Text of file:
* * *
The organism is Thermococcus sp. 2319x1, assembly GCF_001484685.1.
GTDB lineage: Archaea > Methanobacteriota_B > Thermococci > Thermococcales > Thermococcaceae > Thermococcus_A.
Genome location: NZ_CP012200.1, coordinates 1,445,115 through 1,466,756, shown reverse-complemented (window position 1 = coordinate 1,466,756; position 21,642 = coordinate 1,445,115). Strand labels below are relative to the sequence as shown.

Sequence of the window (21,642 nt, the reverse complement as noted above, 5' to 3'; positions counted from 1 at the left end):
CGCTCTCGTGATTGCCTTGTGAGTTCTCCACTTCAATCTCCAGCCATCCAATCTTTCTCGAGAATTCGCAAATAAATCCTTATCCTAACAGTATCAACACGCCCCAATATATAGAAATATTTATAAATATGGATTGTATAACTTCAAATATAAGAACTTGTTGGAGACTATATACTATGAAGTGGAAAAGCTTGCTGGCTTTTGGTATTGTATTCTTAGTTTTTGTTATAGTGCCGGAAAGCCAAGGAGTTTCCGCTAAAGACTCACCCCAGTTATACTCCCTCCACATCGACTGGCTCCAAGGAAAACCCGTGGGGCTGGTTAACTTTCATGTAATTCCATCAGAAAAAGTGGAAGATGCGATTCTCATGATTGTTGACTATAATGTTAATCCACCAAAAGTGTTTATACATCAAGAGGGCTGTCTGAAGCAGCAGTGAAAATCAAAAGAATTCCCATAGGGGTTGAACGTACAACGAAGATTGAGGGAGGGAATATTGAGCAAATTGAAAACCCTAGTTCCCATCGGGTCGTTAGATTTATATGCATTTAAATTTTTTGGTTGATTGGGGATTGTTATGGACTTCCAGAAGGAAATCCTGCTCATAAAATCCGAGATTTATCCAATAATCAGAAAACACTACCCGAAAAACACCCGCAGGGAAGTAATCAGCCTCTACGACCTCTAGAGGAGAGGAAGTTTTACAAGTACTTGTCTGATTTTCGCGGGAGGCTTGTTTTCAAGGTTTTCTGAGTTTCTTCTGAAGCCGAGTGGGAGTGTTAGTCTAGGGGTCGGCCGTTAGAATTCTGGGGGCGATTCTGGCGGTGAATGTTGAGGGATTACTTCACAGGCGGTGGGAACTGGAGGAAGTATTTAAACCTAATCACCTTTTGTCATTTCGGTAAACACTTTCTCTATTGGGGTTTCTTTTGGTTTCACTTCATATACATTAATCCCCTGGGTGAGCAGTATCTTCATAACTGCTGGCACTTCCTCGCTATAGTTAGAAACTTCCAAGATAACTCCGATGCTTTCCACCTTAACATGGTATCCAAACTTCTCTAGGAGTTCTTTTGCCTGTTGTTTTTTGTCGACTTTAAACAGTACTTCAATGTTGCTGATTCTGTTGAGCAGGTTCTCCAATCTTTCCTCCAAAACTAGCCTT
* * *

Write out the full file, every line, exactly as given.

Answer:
The organism is Thermococcus sp. 2319x1, assembly GCF_001484685.1.
GTDB lineage: Archaea > Methanobacteriota_B > Thermococci > Thermococcales > Thermococcaceae > Thermococcus_A.
Genome location: NZ_CP012200.1, coordinates 1,445,115 through 1,466,756, shown reverse-complemented (window position 1 = coordinate 1,466,756; position 21,642 = coordinate 1,445,115). Strand labels below are relative to the sequence as shown.

Sequence of the window (21,642 nt, the reverse complement as noted above, 5' to 3'; positions counted from 1 at the left end):
CGCTCTCGTGATTGCCTTGTGAGTTCTCCACTTCAATCTCCAGCCATCCAATCTTTCTCGAGAATTCGCAAATAAATCCTTATCCTAACAGTATCAACACGCCCCAATATATAGAAATATTTATAAATATGGATTGTATAACTTCAAATATAAGAACTTGTTGGAGACTATATACTATGAAGTGGAAAAGCTTGCTGGCTTTTGGTATTGTATTCTTAGTTTTTGTTATAGTGCCGGAAAGCCAAGGAGTTTCCGCTAAAGACTCACCCCAGTTATACTCCCTCCACATCGACTGGCTCCAAGGAAAACCCGTGGGGCTGGTTAACTTTCATGTAATTCCATCAGAAAAAGTGGAAGATGCGATTCTCATGATTGTTGACTATAATGTTAATCCACCAAAAGTGTTTATACATCAAGAGGGCTGTCTGAAGCAGCAGTGAAAATCAAAAGAATTCCCATAGGGGTTGAACGTACAACGAAGATTGAGGGAGGGAATATTGAGCAAATTGAAAACCCTAGTTCCCATCGGGTCGTTAGATTTATATGCATTTAAATTTTTTGGTTGATTGGGGATTGTTATGGACTTCCAGAAGGAAATCCTGCTCATAAAATCCGAGATTTATCCAATAATCAGAAAACACTACCCGAAAAACACCCGCAGGGAAGTAATCAGCCTCTACGACCTCTAGAGGAGAGGAAGTTTTACAAGTACTTGTCTGATTTTCGCGGGAGGCTTGTTTTCAAGGTTTTCTGAGTTTCTTCTGAAGCCGAGTGGGAGTGTTAGTCTAGGGGTCGGCCGTTAGAATTCTGGGGGCGATTCTGGCGGTGAATGTTGAGGGATTACTTCACAGGCGGTGGGAACTGGAGGAAGTATTTAAACCTAATCACCTTTTGTCATTTCGGTAAACACTTTCTCTATTGGGGTTTCTTTTGGTTTCACTTCATATACATTAATCCCCTGGGTGAGCAGTATCTTCATAACTGCTGGCACTTCCTCGCTATAGTTAGAAACTTCCAAGATAACTCCGATGCTTTCCACCTTAACATGGTATCCAAACTTCTCTAGGAGTTCTTTTGCCTGTTGTTTTTTGTCGACTTTAAACAGTACTTCAATGTTGCTGATTCTGTTGAGCAGGTTCTCCAATCTTTCCTCCAAAACTAGCCTT